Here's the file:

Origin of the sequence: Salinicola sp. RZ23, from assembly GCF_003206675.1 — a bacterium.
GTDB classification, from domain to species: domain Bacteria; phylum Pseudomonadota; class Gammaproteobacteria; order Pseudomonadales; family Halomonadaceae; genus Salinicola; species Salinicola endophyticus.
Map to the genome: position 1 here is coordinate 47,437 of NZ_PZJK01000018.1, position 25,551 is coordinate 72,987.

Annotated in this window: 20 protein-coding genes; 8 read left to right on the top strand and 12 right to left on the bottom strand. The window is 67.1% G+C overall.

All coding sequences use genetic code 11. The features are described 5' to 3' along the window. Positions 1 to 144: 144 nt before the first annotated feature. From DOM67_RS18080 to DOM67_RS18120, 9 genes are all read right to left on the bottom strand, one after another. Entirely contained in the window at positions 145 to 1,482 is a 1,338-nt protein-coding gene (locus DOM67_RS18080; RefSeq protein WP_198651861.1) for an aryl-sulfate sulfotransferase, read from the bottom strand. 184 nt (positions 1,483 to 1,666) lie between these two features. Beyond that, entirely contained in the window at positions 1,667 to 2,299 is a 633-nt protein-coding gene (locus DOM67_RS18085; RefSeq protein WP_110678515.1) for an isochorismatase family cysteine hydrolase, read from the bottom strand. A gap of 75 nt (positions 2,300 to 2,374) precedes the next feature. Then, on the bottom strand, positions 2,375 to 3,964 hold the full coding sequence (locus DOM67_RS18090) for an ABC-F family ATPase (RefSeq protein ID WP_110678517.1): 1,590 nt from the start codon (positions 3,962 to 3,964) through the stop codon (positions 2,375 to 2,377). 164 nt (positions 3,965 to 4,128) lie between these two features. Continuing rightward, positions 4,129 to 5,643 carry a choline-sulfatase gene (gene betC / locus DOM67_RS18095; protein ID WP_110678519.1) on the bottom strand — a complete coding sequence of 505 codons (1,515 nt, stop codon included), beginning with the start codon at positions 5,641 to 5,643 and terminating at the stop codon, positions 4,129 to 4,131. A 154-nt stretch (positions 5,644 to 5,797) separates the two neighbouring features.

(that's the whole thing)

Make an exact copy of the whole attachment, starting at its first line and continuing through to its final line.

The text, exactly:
Origin of the sequence: Salinicola sp. RZ23, from assembly GCF_003206675.1 — a bacterium.
GTDB classification, from domain to species: domain Bacteria; phylum Pseudomonadota; class Gammaproteobacteria; order Pseudomonadales; family Halomonadaceae; genus Salinicola; species Salinicola endophyticus.
Map to the genome: position 1 here is coordinate 47,437 of NZ_PZJK01000018.1, position 25,551 is coordinate 72,987.

Annotated in this window: 20 protein-coding genes; 8 read left to right on the top strand and 12 right to left on the bottom strand. The window is 67.1% G+C overall.

All coding sequences use genetic code 11. The features are described 5' to 3' along the window. Positions 1 to 144: 144 nt before the first annotated feature. From DOM67_RS18080 to DOM67_RS18120, 9 genes are all read right to left on the bottom strand, one after another. Entirely contained in the window at positions 145 to 1,482 is a 1,338-nt protein-coding gene (locus DOM67_RS18080; RefSeq protein WP_198651861.1) for an aryl-sulfate sulfotransferase, read from the bottom strand. 184 nt (positions 1,483 to 1,666) lie between these two features. Beyond that, entirely contained in the window at positions 1,667 to 2,299 is a 633-nt protein-coding gene (locus DOM67_RS18085; RefSeq protein WP_110678515.1) for an isochorismatase family cysteine hydrolase, read from the bottom strand. A gap of 75 nt (positions 2,300 to 2,374) precedes the next feature. Then, on the bottom strand, positions 2,375 to 3,964 hold the full coding sequence (locus DOM67_RS18090) for an ABC-F family ATPase (RefSeq protein ID WP_110678517.1): 1,590 nt from the start codon (positions 3,962 to 3,964) through the stop codon (positions 2,375 to 2,377). 164 nt (positions 3,965 to 4,128) lie between these two features. Continuing rightward, positions 4,129 to 5,643 carry a choline-sulfatase gene (gene betC / locus DOM67_RS18095; protein ID WP_110678519.1) on the bottom strand — a complete coding sequence of 505 codons (1,515 nt, stop codon included), beginning with the start codon at positions 5,641 to 5,643 and terminating at the stop codon, positions 4,129 to 4,131. A 154-nt stretch (positions 5,644 to 5,797) separates the two neighbouring features.